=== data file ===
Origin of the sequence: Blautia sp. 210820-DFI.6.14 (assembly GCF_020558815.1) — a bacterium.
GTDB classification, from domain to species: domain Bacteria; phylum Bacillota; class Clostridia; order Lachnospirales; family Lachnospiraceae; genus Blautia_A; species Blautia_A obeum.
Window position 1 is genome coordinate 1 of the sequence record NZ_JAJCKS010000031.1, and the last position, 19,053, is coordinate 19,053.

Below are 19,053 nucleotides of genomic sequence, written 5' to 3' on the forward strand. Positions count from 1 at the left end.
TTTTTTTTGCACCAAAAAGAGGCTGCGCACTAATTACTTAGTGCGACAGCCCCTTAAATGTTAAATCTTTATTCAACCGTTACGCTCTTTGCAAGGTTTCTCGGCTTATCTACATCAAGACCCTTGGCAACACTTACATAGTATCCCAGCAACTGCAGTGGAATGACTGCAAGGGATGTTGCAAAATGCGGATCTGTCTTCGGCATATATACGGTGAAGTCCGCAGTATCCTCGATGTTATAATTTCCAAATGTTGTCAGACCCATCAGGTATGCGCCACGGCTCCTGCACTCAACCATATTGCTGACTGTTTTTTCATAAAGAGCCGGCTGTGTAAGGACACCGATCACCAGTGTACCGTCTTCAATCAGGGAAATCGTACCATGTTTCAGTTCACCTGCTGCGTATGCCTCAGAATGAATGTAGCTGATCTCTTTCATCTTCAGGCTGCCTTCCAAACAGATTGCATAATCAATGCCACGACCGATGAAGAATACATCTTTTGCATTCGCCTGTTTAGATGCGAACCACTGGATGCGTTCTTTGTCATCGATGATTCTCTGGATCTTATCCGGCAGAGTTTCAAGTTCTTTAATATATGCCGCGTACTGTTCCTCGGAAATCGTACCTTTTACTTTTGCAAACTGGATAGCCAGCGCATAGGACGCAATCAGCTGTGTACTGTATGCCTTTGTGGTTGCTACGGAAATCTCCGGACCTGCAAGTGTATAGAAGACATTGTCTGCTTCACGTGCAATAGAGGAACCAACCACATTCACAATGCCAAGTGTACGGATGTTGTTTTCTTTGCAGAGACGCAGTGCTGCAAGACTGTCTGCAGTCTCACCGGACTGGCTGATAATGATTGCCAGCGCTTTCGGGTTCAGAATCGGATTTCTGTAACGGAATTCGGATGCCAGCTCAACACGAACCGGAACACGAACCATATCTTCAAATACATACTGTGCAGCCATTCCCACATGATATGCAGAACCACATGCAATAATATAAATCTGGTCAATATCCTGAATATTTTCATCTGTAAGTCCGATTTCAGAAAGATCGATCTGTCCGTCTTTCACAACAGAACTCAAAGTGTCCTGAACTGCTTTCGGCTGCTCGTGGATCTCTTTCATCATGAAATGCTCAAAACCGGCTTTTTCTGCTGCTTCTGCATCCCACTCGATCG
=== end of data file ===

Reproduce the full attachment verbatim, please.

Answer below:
Origin of the sequence: Blautia sp. 210820-DFI.6.14 (assembly GCF_020558815.1) — a bacterium.
GTDB classification, from domain to species: domain Bacteria; phylum Bacillota; class Clostridia; order Lachnospirales; family Lachnospiraceae; genus Blautia_A; species Blautia_A obeum.
Window position 1 is genome coordinate 1 of the sequence record NZ_JAJCKS010000031.1, and the last position, 19,053, is coordinate 19,053.

Below are 19,053 nucleotides of genomic sequence, written 5' to 3' on the forward strand. Positions count from 1 at the left end.
TTTTTTTTGCACCAAAAAGAGGCTGCGCACTAATTACTTAGTGCGACAGCCCCTTAAATGTTAAATCTTTATTCAACCGTTACGCTCTTTGCAAGGTTTCTCGGCTTATCTACATCAAGACCCTTGGCAACACTTACATAGTATCCCAGCAACTGCAGTGGAATGACTGCAAGGGATGTTGCAAAATGCGGATCTGTCTTCGGCATATATACGGTGAAGTCCGCAGTATCCTCGATGTTATAATTTCCAAATGTTGTCAGACCCATCAGGTATGCGCCACGGCTCCTGCACTCAACCATATTGCTGACTGTTTTTTCATAAAGAGCCGGCTGTGTAAGGACACCGATCACCAGTGTACCGTCTTCAATCAGGGAAATCGTACCATGTTTCAGTTCACCTGCTGCGTATGCCTCAGAATGAATGTAGCTGATCTCTTTCATCTTCAGGCTGCCTTCCAAACAGATTGCATAATCAATGCCACGACCGATGAAGAATACATCTTTTGCATTCGCCTGTTTAGATGCGAACCACTGGATGCGTTCTTTGTCATCGATGATTCTCTGGATCTTATCCGGCAGAGTTTCAAGTTCTTTAATATATGCCGCGTACTGTTCCTCGGAAATCGTACCTTTTACTTTTGCAAACTGGATAGCCAGCGCATAGGACGCAATCAGCTGTGTACTGTATGCCTTTGTGGTTGCTACGGAAATCTCCGGACCTGCAAGTGTATAGAAGACATTGTCTGCTTCACGTGCAATAGAGGAACCAACCACATTCACAATGCCAAGTGTACGGATGTTGTTTTCTTTGCAGAGACGCAGTGCTGCAAGACTGTCTGCAGTCTCACCGGACTGGCTGATAATGATTGCCAGCGCTTTCGGGTTCAGAATCGGATTTCTGTAACGGAATTCGGATGCCAGCTCAACACGAACCGGAACACGAACCATATCTTCAAATACATACTGTGCAGCCATTCCCACATGATATGCAGAACCACATGCAATAATATAAATCTGGTCAATATCCTGAATATTTTCATCTGTAAGTCCGATTTCAGAAAGATCGATCTGTCCGTCTTTCACAACAGAACTCAAAGTGTCCTGAACTGCTTTCGGCTGCTCGTGGATCTCTTTCATCATGAAATGCTCAAAACCGGCTTTTTCTGCTGCTTCTGCATCCCACTCGATCG